So some proponents of the harm reduction approach would argue that marijuana is not all that dangerous and it is “safer” than most other substances. They would argue that it is not physically addictive.

But I have had the experience myself of using marijuana on a regular basis in order to cope with all of the stress and emotions in my life. It was a bit like running around like an ostrich and sticking my head in the sand. I wanted to escape from myself and from my life and so I self medicated using this drug over and over again.

Does this mean that every person who casually tries marijuana is going to get addicted to medicating their emotions by using it? No, of course not. You can see evidence that this is clearly not the case all around you. Only a certain percentage of users will really get addicted to the drug and use it to medicate their emotions. What I am saying is that the potential for this is real, and the dependence on the drug can be significant, even if it is “only” an emotional dependence.

My direct experience with marijuana was that it was indeed a gateway drug in my experience. Honestly it led me to alcohol, cocaine, and to experiment with other substances as well. I do not necessarily believe that it is a gateway drug for people who are not predisposed to addiction, but I don’t think that really matters in the end. If there is an addict inside waiting to come out, marijuana can certainly be the stimulus that starts that chain reaction.

When it comes to the harm reduction arguments I have only my own opinions to go by, but one of the things that we can draw a bit of historical perspective from would be the methadone maintenance programs of the past. These were generally not very helpful because the people who became hooked on methadone still had a tremendous struggle with dependence, it was simply in a different form. Now it is worth pointing out that methadone was just as physically addicting as the drug it sought to replace, and perhaps that was its point of failure. Marijuana is arguably less addictive than opiates, and so that is a small point in its favor.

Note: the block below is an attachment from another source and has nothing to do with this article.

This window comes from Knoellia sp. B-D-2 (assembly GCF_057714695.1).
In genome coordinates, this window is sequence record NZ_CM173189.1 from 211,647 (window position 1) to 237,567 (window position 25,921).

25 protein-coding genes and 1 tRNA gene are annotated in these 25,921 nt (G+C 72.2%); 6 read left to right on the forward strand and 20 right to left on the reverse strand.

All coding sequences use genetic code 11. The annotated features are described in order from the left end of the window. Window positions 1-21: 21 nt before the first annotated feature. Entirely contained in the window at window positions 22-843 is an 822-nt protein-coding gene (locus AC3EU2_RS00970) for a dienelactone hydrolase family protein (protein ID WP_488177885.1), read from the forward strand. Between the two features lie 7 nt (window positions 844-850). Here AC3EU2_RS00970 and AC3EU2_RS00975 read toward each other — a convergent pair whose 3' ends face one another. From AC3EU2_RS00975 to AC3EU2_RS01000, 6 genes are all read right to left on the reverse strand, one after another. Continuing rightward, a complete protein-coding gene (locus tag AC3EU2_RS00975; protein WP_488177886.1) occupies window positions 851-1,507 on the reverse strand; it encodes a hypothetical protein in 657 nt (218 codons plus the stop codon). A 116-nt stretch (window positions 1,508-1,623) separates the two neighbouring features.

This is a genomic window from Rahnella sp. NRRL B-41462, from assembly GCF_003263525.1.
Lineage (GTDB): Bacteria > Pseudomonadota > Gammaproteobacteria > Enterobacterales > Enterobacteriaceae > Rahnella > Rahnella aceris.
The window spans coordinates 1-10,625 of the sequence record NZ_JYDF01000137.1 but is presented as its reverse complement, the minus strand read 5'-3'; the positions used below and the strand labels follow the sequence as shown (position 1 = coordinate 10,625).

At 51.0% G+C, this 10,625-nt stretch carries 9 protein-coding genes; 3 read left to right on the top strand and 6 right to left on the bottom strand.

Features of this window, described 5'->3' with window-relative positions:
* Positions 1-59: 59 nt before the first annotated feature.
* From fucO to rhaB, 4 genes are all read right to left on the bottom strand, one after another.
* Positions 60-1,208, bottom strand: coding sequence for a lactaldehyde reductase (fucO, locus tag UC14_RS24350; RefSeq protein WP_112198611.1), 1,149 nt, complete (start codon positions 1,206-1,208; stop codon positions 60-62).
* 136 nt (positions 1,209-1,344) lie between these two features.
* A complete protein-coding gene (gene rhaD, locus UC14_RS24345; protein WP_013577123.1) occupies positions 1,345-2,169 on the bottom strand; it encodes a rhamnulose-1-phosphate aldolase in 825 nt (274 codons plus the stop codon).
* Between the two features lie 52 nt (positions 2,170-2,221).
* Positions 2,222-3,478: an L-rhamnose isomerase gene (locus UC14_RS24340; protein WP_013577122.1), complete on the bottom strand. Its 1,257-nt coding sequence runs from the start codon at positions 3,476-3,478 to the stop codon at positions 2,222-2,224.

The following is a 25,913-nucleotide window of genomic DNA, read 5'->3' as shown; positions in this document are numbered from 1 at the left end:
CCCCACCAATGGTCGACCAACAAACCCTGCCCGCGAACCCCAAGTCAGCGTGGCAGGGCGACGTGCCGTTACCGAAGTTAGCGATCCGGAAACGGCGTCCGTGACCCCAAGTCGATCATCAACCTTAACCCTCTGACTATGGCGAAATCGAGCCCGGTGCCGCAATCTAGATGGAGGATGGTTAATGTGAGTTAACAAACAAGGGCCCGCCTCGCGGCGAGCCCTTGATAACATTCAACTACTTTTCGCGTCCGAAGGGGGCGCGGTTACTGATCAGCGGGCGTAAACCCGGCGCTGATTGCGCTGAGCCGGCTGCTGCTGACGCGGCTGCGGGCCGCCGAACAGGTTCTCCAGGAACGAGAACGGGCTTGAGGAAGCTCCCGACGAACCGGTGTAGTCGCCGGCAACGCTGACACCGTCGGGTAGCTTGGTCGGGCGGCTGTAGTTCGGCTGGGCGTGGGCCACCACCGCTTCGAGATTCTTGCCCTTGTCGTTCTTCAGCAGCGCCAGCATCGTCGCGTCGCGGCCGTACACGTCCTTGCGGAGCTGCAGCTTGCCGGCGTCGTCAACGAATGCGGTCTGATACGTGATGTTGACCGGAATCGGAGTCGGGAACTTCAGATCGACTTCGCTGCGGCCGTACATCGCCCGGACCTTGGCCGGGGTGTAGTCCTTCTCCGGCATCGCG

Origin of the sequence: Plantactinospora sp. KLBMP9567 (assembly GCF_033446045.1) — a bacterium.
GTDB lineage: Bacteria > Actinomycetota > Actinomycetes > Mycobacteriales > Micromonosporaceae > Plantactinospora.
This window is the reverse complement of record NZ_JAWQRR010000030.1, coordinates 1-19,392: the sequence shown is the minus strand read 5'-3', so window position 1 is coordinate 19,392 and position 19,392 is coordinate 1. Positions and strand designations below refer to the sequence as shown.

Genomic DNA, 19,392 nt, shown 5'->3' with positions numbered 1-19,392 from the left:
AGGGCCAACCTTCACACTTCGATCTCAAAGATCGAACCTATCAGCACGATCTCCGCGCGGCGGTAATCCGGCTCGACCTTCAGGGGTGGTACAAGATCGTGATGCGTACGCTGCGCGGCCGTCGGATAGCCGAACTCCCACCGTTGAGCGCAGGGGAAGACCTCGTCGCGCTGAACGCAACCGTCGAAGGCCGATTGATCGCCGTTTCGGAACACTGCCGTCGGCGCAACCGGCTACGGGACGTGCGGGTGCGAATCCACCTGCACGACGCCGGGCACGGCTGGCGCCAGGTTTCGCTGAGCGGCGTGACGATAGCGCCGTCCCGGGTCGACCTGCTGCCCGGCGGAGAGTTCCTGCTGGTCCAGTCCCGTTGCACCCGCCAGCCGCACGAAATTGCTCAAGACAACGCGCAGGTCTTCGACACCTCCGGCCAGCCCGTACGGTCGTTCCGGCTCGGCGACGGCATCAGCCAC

However, just because it is less physically addicting, switching to marijuana from opiates does not do anything to improve the attitude and the mindset of the struggling addict who is seeking to better their life. If your drug of choice was opiates and you now decide to self medicate with marijuana, are you not still just running away from your problems rather than seeking new solutions in recovery?

Abstinence based recovery is driven by the fact that because you can no longer self medicate you must now seek to improve yourself, to improve your life, and to find new solutions. It is this path of personal growth that gives you the amazing rewards and benefits that you get in recovery.

The term “dry drunk” refers to someone who is technically clean but who is not working any kind of program, not seeking solutions, not seeking personal growth. It may be the case that a harm reduction approach is going to cause the struggling addict to miss out on this personal growth, even if they find a “middle path” of addiction that allows them to function again.